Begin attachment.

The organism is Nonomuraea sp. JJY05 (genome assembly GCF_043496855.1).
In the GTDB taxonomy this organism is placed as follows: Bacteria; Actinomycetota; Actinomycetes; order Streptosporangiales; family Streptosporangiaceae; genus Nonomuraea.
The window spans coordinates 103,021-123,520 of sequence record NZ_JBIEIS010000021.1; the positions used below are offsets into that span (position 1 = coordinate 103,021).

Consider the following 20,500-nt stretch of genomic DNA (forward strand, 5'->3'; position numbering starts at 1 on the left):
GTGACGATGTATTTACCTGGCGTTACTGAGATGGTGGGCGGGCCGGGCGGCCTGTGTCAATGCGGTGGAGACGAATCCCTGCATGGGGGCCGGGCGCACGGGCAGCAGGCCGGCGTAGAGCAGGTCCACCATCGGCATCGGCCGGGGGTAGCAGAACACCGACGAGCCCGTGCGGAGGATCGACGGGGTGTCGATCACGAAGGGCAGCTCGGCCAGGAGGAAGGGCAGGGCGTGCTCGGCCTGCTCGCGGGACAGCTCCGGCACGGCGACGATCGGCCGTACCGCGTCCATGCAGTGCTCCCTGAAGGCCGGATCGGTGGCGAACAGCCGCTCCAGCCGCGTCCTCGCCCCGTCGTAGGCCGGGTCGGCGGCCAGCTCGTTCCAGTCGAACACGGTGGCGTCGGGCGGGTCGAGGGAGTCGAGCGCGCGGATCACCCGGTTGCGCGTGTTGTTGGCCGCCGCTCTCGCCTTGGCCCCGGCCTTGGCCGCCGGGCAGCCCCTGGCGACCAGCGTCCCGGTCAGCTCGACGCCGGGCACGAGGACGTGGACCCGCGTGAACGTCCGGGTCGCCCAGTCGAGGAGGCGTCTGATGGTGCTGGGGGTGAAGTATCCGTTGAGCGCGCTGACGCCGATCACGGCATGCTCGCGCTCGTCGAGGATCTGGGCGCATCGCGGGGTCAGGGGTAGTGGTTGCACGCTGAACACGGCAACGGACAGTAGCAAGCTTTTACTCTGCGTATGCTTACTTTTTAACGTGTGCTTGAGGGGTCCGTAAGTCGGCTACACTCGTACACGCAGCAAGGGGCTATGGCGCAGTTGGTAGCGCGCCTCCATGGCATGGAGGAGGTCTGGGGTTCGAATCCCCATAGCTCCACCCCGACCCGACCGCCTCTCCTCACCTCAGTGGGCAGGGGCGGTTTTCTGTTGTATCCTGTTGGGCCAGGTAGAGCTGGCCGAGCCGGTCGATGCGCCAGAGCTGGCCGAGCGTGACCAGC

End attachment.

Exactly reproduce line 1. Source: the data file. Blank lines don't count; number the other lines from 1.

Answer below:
The organism is Nonomuraea sp. JJY05 (genome assembly GCF_043496855.1).